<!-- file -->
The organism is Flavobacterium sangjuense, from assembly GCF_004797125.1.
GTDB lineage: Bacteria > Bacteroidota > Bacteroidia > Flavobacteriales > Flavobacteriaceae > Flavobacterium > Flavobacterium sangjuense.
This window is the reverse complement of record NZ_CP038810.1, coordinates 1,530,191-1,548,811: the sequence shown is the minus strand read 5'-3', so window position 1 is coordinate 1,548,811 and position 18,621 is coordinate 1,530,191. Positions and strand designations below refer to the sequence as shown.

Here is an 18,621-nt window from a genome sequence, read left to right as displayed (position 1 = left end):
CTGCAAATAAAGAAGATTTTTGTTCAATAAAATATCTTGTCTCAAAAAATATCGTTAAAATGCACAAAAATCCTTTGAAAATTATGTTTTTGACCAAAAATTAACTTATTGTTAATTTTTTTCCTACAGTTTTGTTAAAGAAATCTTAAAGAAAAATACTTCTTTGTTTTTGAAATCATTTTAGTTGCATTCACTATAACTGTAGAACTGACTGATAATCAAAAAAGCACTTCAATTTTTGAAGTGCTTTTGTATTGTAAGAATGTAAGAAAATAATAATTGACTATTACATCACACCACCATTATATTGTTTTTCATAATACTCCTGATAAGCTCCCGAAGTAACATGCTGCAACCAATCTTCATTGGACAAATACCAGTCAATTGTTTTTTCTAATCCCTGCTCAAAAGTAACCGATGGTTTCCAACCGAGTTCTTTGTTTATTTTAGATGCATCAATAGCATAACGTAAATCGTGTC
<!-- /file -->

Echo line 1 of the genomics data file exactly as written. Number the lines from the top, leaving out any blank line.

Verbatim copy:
The organism is Flavobacterium sangjuense, from assembly GCF_004797125.1.